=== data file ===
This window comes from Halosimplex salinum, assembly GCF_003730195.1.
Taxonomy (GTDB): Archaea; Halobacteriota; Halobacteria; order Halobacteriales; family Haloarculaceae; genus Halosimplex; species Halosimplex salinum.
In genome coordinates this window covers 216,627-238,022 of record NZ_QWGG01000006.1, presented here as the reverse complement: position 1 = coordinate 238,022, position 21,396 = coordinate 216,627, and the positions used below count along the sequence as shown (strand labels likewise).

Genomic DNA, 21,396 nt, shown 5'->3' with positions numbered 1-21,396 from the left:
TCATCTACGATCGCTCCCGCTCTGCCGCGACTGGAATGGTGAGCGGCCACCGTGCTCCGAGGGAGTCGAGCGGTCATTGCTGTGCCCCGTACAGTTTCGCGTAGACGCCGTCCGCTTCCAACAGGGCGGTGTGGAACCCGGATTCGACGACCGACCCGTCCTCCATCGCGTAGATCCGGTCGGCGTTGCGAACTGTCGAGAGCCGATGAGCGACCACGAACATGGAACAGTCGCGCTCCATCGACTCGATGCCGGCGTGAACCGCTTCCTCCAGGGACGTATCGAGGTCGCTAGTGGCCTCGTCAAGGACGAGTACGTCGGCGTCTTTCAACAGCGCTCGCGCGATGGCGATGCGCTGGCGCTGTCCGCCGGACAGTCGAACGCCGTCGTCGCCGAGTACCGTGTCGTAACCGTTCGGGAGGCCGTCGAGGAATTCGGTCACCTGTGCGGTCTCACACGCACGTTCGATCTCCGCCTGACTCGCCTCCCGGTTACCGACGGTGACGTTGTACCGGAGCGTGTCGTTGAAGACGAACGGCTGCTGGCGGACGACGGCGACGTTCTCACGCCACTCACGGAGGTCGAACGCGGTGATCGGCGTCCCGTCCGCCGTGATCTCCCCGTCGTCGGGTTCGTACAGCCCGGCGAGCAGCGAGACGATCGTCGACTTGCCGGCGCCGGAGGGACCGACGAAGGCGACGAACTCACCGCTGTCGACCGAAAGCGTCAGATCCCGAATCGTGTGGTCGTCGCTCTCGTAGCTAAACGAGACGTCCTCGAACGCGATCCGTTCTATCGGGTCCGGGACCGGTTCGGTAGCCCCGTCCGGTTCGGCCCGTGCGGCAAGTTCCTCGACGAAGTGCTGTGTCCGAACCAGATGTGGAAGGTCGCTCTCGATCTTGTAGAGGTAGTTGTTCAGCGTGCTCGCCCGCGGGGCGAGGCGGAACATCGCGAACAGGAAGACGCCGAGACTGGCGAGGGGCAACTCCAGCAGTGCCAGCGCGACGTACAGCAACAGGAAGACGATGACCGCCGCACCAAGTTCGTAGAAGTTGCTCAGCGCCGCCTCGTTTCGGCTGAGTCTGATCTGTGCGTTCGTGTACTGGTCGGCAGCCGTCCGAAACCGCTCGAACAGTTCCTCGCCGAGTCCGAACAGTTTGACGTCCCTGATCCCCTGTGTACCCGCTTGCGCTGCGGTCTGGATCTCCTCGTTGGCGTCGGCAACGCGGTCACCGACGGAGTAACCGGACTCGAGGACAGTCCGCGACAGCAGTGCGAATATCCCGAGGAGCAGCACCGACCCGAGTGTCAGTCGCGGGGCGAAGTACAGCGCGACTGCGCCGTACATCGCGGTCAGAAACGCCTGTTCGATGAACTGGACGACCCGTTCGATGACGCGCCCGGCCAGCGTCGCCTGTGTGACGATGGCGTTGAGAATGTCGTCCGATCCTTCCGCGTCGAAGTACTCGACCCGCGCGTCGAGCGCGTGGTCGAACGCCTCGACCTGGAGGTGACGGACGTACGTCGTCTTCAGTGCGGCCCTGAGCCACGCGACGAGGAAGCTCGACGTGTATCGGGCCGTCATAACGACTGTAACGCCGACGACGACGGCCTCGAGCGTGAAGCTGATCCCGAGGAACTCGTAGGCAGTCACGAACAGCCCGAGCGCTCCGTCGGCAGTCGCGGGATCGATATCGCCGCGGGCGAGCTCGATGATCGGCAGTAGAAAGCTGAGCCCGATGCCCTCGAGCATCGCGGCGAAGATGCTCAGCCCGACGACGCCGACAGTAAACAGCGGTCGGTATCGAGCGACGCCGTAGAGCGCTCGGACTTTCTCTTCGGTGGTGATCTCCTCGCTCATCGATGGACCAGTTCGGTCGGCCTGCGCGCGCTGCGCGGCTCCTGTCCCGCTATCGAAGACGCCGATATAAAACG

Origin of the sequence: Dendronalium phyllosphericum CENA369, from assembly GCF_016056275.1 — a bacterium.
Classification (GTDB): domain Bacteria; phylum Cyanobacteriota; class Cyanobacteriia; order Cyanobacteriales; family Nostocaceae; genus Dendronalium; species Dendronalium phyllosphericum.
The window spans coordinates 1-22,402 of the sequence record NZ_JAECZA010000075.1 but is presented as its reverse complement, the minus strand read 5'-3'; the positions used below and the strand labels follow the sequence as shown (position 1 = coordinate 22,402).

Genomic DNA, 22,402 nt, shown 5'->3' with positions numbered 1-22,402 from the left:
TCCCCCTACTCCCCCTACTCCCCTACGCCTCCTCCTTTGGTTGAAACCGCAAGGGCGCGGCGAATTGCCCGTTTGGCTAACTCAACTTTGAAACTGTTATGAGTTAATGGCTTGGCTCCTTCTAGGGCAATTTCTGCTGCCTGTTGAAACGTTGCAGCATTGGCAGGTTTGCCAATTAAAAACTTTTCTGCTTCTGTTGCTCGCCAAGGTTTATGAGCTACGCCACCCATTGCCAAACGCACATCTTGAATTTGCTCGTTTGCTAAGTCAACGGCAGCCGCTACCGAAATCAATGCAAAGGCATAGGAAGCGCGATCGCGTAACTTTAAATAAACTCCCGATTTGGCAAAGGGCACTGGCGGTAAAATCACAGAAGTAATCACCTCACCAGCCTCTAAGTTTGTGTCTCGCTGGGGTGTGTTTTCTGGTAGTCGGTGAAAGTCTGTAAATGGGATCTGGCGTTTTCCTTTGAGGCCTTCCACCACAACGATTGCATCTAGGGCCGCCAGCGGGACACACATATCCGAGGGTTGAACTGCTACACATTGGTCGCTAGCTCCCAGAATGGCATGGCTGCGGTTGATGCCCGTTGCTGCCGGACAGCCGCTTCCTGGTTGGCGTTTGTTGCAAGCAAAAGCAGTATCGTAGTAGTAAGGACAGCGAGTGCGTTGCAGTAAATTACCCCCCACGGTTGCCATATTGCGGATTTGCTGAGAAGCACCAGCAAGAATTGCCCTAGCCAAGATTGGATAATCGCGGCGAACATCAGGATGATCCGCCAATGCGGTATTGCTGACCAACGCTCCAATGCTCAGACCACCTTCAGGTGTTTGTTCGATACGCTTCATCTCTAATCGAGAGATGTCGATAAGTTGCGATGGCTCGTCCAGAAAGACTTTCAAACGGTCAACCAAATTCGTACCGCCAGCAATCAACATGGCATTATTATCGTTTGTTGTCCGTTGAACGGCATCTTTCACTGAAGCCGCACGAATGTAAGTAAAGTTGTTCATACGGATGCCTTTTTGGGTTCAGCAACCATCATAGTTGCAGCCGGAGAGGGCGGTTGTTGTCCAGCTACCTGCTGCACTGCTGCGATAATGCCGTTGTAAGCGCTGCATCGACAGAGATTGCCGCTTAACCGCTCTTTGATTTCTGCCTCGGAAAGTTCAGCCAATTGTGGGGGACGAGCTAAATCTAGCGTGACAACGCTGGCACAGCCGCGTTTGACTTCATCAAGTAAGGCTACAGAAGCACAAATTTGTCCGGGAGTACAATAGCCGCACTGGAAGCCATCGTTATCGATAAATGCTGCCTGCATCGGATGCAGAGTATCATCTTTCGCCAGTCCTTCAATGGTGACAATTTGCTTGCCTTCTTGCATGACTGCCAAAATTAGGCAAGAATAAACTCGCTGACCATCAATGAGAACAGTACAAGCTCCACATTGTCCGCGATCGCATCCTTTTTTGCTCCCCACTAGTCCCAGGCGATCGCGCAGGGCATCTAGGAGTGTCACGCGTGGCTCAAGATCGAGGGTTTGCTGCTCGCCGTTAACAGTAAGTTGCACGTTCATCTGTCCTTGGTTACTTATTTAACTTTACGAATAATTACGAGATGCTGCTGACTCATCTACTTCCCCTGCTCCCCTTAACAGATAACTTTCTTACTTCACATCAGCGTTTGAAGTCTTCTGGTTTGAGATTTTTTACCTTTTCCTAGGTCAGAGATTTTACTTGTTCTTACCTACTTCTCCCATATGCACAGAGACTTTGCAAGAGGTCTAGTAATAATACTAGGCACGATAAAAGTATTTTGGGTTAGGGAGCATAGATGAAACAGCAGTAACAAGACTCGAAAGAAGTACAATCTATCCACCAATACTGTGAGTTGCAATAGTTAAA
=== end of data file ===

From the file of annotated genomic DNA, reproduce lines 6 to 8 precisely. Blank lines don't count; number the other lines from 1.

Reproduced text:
Origin of the sequence: Dendronalium phyllosphericum CENA369, from assembly GCF_016056275.1 — a bacterium.
Classification (GTDB): domain Bacteria; phylum Cyanobacteriota; class Cyanobacteriia; order Cyanobacteriales; family Nostocaceae; genus Dendronalium; species Dendronalium phyllosphericum.
The window spans coordinates 1-22,402 of the sequence record NZ_JAECZA010000075.1 but is presented as its reverse complement, the minus strand read 5'-3'; the positions used below and the strand labels follow the sequence as shown (position 1 = coordinate 22,402).